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The Mess and One Night Hire
Barons Court Theatre
15th August 2013


Publicity image for One Night Hire/The Mess

Photography © Alexander Yip

A double-bill of contemporary drama from So It Goes Theatre Company, The Mess and One Night Hire offer their audience two pieces of tightly-written narrative, which blend a distinctly northern sensibility with the trials of young adulthood. The Mess, directed by writer Douglas Baker, follows two flatmates who have been given a deadline to clean the rubbish from their flat or face eviction, whilst One Night Hire (directed by Nick Mouton) tracks a group who decide to gatecrash their friend's university leavers' ball.

The theatre doors open to the scene of the titular Mess, complete with somnolent leads Gemma (Thea Beyleveld) and Kelly (Felicity Walsh), neatly immersing the audience who are forced to creep around the edges of the scene. The amber lighting suggests either sunrise or streetlights, alongside Richard Kerry's background music which takes us straight to the 90s with its vividly pop-punk and Riot Grrl choices.

The Mess begins with a dance sequence performed by Duncan (Matthew Coulton) and choreographed by Depi Gorgogianni, all amongst the litter and debris; the teabag washing line is a particularly neat touch which underscores both the state of the flat, and the level of poverty with which the characters are struggling.

Across both plays, the dialogue truly captures the way in which people actually speak to one another - the Yorkshire accents, in this piece, adding extra heft to the blunt language. Gemma and Kelly are drowning in the chaos of both their lives, estranged from their families and trapped in their circumstances by a combination of pride, lack of money and fear. The supporting cast, particularly Tizzy (Adriana Maestranzi) give strong performances but the audience, as the characters, realise that the two are strongest together.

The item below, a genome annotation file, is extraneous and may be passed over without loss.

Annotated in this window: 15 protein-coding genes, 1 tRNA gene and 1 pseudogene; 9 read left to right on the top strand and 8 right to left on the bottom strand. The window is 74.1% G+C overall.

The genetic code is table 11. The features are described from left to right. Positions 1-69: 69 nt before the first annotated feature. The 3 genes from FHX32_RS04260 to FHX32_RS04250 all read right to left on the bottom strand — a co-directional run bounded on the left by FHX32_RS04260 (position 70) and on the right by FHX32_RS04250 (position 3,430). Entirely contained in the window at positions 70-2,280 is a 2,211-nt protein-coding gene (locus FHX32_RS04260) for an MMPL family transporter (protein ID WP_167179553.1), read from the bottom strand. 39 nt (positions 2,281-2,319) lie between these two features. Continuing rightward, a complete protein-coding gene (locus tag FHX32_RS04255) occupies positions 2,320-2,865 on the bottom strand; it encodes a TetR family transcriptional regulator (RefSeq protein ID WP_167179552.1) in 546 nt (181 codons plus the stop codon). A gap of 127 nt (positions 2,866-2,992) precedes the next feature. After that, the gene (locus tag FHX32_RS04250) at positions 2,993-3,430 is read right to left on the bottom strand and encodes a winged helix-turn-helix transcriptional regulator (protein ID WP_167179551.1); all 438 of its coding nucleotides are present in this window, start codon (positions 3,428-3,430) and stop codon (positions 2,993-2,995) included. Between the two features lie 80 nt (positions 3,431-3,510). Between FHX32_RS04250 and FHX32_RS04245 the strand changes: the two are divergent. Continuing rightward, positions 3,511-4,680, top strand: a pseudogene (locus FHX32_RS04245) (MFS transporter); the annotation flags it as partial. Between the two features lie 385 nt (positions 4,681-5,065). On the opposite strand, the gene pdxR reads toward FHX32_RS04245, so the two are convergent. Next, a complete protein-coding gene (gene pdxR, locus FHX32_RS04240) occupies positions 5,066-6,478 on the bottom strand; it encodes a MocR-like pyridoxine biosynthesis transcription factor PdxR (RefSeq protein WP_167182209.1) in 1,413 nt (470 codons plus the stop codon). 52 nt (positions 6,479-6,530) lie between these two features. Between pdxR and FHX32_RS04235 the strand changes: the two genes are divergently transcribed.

Men are given something of a rough ride - Duncan is played with patronising smugness and Jon (Neil Duggan) is too weak to actually assist his daughter. Gemma muses on the struggle of her job interview, blaming the failure of her performance on men - "D'you think skirts were created by men to make women easier to rape?" - with chipper invective, while Kelly tries desperately to get her out of the room. Both women are hiding from themselves and each other, concealing truths which are buried in the debris of the room; the litter fight towards the finale transforms something bleak and angry into something joyful and silly.

Flashbacks are neatly brought in and out by darkening the stage, which made me somewhat worry for the cast breaking their necks on the debris - thankfully no mishaps occurred. The same cannot be said within the play, which offers a shocking act of brutality for the audience to digest. Despite this, the piece still manages to offer a hopeful ending, the audience firmly rooting for Gemma and Kelly into the interval.

Publicity image for One Night Hire/The Mess

Photography © Alexander Yip